CONASON: A Poke in the Eye for Newt's Stooges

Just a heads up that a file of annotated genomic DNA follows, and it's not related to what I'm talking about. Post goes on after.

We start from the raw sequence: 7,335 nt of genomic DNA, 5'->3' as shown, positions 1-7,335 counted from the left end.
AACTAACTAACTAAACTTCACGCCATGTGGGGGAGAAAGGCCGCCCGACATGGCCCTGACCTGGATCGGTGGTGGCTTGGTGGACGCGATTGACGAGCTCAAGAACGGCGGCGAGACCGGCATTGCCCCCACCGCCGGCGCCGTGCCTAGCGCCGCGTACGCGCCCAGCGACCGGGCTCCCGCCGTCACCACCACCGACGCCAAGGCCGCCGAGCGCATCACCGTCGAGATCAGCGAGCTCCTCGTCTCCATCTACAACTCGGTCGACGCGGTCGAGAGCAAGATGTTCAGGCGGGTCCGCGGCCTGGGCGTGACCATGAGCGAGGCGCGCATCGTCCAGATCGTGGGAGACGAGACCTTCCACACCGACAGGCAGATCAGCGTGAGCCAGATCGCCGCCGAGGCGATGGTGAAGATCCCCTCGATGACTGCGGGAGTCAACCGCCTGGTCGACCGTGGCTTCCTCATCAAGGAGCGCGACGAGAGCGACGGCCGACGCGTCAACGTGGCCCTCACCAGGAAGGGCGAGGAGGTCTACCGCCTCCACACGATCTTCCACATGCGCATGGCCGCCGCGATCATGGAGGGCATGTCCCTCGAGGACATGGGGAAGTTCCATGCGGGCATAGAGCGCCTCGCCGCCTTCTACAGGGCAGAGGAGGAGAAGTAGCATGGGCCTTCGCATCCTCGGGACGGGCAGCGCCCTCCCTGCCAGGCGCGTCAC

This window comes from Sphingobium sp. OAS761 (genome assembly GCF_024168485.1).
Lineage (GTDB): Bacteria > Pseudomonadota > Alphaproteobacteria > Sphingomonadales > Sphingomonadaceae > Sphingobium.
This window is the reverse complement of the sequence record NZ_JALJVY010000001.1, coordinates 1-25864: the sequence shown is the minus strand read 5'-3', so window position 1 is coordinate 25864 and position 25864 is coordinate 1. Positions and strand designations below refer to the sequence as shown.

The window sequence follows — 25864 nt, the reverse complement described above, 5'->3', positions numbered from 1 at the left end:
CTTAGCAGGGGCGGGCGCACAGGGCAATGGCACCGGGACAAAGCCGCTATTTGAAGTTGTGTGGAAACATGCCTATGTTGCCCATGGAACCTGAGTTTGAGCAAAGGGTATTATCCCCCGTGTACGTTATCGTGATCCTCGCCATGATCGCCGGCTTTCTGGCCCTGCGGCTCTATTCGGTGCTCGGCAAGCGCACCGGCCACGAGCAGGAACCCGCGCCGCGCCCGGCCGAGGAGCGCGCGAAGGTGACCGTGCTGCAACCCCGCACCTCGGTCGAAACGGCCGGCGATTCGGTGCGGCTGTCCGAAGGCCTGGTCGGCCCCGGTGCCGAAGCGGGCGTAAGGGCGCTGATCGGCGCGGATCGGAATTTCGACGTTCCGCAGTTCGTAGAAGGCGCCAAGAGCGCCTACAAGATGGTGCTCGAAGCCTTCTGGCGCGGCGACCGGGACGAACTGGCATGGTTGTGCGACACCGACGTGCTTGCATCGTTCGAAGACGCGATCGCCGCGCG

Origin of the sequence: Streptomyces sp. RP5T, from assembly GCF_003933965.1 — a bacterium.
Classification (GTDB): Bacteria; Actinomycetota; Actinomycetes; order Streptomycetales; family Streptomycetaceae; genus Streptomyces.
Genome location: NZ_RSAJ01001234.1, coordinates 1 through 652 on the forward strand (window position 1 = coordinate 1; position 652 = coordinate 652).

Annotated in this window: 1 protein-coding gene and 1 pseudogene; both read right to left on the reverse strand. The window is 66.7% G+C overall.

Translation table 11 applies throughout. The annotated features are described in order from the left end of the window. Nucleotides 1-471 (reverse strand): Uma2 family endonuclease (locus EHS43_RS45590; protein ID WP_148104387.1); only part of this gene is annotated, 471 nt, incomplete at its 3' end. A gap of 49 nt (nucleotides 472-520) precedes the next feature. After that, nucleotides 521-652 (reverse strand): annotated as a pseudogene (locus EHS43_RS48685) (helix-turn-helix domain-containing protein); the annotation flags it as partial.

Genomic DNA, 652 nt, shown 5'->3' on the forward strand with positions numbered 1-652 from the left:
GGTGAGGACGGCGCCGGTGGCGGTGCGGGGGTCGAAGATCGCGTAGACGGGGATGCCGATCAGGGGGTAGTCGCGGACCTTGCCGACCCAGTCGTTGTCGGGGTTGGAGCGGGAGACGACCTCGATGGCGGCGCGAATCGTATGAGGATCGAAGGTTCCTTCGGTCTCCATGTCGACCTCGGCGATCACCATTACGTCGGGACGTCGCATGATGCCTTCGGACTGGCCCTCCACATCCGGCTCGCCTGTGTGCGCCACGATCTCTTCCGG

The aborted coup against Newt Gingrich by his restive troops and would-be successors left a residue of journalistic analogies, none of them too convincing in their implicit flattery. Shakespeare's Julius Caesar? No. The French Revolution? Mais non. Stalin's purge of the Old Bolsheviks? Nyet, nyet, nyet. Such weighty allusions served only to mock the literary pretensions of those who suggested them. Pop culture references sounded slightly more hip--the Keystone Kops, Inspector Clouseau--but still somehow invested the Speaker and his treacherous cronies with an unearned dignity. No, in this case the best comparison is the simplest. The House Republican leadership consists of the Three Stooges without the good intentions. (And with a cameo appearance by Bill Paxon, the ousted leadership chairman, as the slightly smarmy straight man who gets the girl.) But even this is not a perfect metaphor. The Stooges, after poking each other in the eye and conking each other on the head, always managed a happy ending. The outlook for Mr. Gingrich and his sullen colleagues is considerably less promising, despite his assurances that he expects to hold the Speaker's gavel for another five years. He has survived for the moment, mostly due to the competing ambitions of his buffoonish deputies. But the frustrations that provoked his once-adoring troops have not abated, and they are likely to grow more acute in the coming months. The irony is that the Speaker has been trying to save the very people who plotted his political assassination. His plunging approval ratings -- like a smack on the head with a dead fish -- have awakened him to the reality that the Republican "revolution" is a political suicide pact. The latent opportunism that always advanced Mr. Gingrich's career reasserted itself during the past several months, as he came to understand that his "revolutionary" program and the tactics used to promote it have repelled most voters. The electorate may endorse a balanced budget and support work instead of welfare, but will never accept the dismantling of Medicare, corporate ravaging of the environment, raids on the Treasury by the rich or human servitude at Third World wages. This negative epiphany has not yet occurred among the Speaker's top lieutenants, however, nor to the zealots who were elected in 1994 with the Speaker's help. The first signs of a serious leadership rift came last summer, when Mr. Gingrich agreed to an increase in the Federal minimum wage, bowing to electoral reality and helping to preserve the Republican majority in the House. This act of heresy outraged Dick Armey, Tom DeLay and many of the Republican newcomers, who believe there should be no minimum wage. They voted against the long overdue increase in defiance of their leader. At that point, the Three Stooges briefly seized control as Mr. Gingrich sank into an apparent depression. Hoping to outmaneuver the White House on the budgetary issues that damaged the Republicans so badly in 1995, Mr. Armey came up with the clownish idea of attaching poisonous riders to a disaster-relief bill. His ostensible intention was to prevent another Government shutdown, by tying the President to a fixed budget in the absence of an agreement, but his tactic of holding the Midwest flood victims hostage backfired disastrously. Since then, Mr. Gingrich has gradually re-emerged to seek a fiscal agreement with the President, whose popularity has soared along with the economy. But his most right-wing troops don't want any agreement that is acceptable to Mr. Clinton, and they despise Mr. Gingrich for negotiating with him. They remain true to their creed, demanding a tax cut that would lavish benefits on the idle rich and withhold relief from the working poor. Rather than share the benefits of the shrinking deficit broadly and equitably, these conservative ideologues would prefer no budget deal at all. They believe, as Mr. Paxon suggested the other day, that the country would embrace their ugly message if only it was delivered by a less-ugly messenger. That was the real delusion behind the botched coup attempt. The argument behind the scenes is over strategy for next year's midterm election. Conventional analysis dictates that the Republicans ought to be safe in 1998, but they are nervous. Mr. Gingrich worries about facing the voters without a balanced budget agreement and a tax cut, while his rebellious mob worries about the Speaker's constantly declining poll numbers. The President need only stand fast on liberal principle to place Mr. Gingrich in the quandary of either accepting a fiscal accord that is unacceptable to his members, or taking the blame for achieving nothing at all. Worse still for the Speaker is that in order to save his job, he must strive to re-elect the same politicians who have vowed to depose him as soon as the election is over. He must do so, moreover, without the help of Mr. Paxon, whose fund-raising skills were so crucial to the last two Republican victories. This Republican crisis presents a Democratic opportunity of historic proportions, if only the Democrats are bold enough to exploit it.

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